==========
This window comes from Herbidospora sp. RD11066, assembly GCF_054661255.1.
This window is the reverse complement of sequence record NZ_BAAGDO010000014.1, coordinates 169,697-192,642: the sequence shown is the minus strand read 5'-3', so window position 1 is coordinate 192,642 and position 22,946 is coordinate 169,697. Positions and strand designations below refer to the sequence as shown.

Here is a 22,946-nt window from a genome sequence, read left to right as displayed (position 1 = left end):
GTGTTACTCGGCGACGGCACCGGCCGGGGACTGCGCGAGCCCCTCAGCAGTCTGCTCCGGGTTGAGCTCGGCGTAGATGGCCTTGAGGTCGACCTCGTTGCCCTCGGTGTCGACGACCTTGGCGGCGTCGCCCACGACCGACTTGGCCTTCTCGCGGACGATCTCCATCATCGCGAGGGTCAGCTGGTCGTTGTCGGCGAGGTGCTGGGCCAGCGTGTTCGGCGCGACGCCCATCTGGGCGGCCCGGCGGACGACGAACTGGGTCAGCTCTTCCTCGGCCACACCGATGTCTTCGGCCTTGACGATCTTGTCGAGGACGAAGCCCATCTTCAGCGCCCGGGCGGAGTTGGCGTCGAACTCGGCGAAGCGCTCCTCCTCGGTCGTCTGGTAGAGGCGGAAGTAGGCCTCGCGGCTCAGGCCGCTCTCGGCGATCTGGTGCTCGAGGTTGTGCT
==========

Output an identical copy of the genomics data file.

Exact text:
This window comes from Herbidospora sp. RD11066, assembly GCF_054661255.1.
This window is the reverse complement of sequence record NZ_BAAGDO010000014.1, coordinates 169,697-192,642: the sequence shown is the minus strand read 5'-3', so window position 1 is coordinate 192,642 and position 22,946 is coordinate 169,697. Positions and strand designations below refer to the sequence as shown.

Here is a 22,946-nt window from a genome sequence, read left to right as displayed (position 1 = left end):
GTGTTACTCGGCGACGGCACCGGCCGGGGACTGCGCGAGCCCCTCAGCAGTCTGCTCCGGGTTGAGCTCGGCGTAGATGGCCTTGAGGTCGACCTCGTTGCCCTCGGTGTCGACGACCTTGGCGGCGTCGCCCACGACCGACTTGGCCTTCTCGCGGACGATCTCCATCATCGCGAGGGTCAGCTGGTCGTTGTCGGCGAGGTGCTGGGCCAGCGTGTTCGGCGCGACGCCCATCTGGGCGGCCCGGCGGACGACGAACTGGGTCAGCTCTTCCTCGGCCACACCGATGTCTTCGGCCTTGACGATCTTGTCGAGGACGAAGCCCATCTTCAGCGCCCGGGCGGAGTTGGCGTCGAACTCGGCGAAGCGCTCCTCCTCGGTCGTCTGGTAGAGGCGGAAGTAGGCCTCGCGGCTCAGGCCGCTCTCGGCGATCTGGTGCTCGAGGTTGTGCT